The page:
The Tilburg University web site has dedicated information pages for the various target groups, including students, lecturers, and prospective students. Through the students target group page, students can login to their personal portal. The portal has been implemented in Blackboard, and integrated with its existing Digital Learning Environment. Once logged in, the student sees three tabs: My Study, My University and My Stuff. The portlets (channels or views on applications or information resources) on the portal tabs are by default only, and can be (re)moved by students as they like.

My Study page - part 1

My Study tab - part 1

My Study page - part 2

My Study tab - part 2

My Study page - part 3

My Study tab - part 3

My Study contains study-related portlets. The default portlets on the My Study tab include My Courses, My Course Announcements, My Study Facilities, Webmail Notifier, My Week Schedule, My Schedule Changes, My Exam Schedule, and Language Tools.

My University page - part 1

My University tab - part 1

My University page - part 2

My University tab - part 2

My University tab - part 3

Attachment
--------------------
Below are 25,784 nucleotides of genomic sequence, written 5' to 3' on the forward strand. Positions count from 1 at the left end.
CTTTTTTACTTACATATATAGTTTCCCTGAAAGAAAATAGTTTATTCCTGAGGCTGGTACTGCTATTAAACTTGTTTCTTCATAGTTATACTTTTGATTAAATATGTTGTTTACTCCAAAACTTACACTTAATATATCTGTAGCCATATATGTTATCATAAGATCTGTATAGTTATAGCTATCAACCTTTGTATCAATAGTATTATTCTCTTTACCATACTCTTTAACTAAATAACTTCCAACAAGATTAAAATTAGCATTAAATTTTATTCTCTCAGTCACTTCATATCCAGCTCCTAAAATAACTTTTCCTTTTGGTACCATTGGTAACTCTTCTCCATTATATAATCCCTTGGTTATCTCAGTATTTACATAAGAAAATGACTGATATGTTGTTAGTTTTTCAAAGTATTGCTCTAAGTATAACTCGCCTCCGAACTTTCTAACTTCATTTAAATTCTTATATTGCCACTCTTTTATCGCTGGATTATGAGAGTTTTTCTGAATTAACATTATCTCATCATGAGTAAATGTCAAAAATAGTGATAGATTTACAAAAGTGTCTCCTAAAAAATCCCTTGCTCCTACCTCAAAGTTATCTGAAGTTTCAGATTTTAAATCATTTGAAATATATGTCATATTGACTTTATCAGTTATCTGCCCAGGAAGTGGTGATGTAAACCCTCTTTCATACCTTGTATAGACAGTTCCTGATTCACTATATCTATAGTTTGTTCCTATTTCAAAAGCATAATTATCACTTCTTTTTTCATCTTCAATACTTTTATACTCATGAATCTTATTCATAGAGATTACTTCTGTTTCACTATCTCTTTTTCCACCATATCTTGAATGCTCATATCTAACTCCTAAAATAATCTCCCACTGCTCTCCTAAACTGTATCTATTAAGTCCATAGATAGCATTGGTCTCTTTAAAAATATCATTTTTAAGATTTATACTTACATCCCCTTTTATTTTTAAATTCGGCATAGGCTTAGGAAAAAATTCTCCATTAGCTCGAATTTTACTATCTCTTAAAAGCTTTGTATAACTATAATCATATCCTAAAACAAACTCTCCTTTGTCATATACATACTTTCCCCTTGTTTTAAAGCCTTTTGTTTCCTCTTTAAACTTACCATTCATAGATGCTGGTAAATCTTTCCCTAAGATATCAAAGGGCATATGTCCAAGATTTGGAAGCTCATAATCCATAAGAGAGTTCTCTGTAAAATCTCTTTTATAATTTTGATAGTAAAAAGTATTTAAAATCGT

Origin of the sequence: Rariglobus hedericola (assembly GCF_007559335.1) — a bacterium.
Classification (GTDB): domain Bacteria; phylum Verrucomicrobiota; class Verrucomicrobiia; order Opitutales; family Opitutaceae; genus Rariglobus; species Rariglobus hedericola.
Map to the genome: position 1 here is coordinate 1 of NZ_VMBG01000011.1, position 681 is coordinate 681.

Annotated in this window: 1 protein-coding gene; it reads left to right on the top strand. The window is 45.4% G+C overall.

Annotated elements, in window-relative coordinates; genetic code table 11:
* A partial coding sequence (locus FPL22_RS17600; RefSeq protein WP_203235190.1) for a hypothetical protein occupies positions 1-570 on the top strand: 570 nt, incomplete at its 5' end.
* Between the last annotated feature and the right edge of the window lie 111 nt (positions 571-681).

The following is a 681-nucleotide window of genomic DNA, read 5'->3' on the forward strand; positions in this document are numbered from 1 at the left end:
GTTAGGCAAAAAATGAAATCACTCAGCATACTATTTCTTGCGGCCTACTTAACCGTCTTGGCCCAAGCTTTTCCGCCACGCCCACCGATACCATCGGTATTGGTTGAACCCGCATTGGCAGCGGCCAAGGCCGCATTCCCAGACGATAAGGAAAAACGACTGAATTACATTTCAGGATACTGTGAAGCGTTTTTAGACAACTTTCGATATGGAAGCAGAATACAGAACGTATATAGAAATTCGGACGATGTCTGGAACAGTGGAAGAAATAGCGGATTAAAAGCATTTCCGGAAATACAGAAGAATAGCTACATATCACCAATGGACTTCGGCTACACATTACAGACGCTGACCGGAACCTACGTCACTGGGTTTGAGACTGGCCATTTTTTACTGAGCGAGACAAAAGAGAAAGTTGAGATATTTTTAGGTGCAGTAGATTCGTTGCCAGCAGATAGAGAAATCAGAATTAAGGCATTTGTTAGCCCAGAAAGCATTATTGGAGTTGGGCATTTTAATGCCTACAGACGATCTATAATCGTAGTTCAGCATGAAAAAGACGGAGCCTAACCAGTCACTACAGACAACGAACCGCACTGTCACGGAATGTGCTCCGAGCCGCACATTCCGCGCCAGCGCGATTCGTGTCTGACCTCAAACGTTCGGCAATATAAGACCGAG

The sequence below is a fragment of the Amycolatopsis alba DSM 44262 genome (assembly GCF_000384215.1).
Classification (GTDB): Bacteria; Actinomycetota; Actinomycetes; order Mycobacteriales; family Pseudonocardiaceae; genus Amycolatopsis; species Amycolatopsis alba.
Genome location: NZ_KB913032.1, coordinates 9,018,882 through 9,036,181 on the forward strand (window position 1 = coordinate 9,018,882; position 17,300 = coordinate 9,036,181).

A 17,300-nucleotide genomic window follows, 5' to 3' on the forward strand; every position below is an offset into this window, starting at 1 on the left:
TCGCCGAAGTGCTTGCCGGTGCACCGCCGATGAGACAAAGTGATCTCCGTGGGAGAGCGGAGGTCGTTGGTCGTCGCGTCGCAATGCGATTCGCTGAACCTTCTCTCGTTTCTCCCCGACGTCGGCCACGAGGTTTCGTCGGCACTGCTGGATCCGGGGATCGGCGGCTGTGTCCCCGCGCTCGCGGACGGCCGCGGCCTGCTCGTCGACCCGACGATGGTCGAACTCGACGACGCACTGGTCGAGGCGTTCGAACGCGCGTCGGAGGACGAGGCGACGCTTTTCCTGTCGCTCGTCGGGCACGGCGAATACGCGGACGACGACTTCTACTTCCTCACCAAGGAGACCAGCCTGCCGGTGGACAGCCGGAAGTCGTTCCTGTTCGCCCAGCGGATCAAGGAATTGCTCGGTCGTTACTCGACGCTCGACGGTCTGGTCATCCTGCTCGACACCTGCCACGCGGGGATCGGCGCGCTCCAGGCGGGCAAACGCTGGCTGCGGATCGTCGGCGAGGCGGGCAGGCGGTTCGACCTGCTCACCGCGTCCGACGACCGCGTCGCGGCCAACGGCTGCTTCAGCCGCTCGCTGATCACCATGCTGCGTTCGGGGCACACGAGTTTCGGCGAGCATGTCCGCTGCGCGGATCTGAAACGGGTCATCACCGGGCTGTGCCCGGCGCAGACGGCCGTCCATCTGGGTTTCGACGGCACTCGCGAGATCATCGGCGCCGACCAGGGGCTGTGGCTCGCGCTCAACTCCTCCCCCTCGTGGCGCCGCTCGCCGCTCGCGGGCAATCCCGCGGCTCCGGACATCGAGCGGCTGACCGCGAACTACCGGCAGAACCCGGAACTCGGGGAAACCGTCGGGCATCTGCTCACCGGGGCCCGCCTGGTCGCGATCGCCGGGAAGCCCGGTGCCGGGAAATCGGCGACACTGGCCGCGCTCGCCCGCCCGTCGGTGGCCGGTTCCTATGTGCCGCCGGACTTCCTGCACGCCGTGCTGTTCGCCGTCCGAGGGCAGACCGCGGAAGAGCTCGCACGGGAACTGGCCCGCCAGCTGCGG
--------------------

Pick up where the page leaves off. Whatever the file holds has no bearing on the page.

My University tab - part 3

My University-portlets are related to the organizational context in which students study. Depending on the faculty a student is studying at, different faculty-related portlets are presented. The default portlets on the My University tab include Course Catalog, Organization Catalog, a Faculty Hotlist, Faculty News, Tilburg University News, This Week at Tilburg University, Univers News (the university newspaper), University Address Book, My Library Facilities, Library Search, News from the Faculty student associations, Portal News, and My Portal Suggestions.

My Stuff tab

My Stuff tab

The My Stuff tab is empty and can be filled with portlets by students as they like.

Modify content

Modify content

Modify layout

Modify layout

Using standard Blackboard functionality, students can select portlets from an ever growing list and add them to their tabs. This way, they can also modify the layout of their portal environment and portlets.

Student portal launch movie

Student portal launch movie

Communication with stakeholders has always had a very high priority in the project. A suggestion form is available, and suggestions are publicly accessible, and a weblog is used to communicate about the progress of the portal development. To prepare students (and other stakeholders) for the consequences of the changes in functionality, a series of electronic newsletters was published. To draw attention to the student portal, a humorous “all throughout history, mankind struggled with technology” launch movie was produced, together with the Tilburg University theatre sports association Rataplan (click here for the “Making Of”).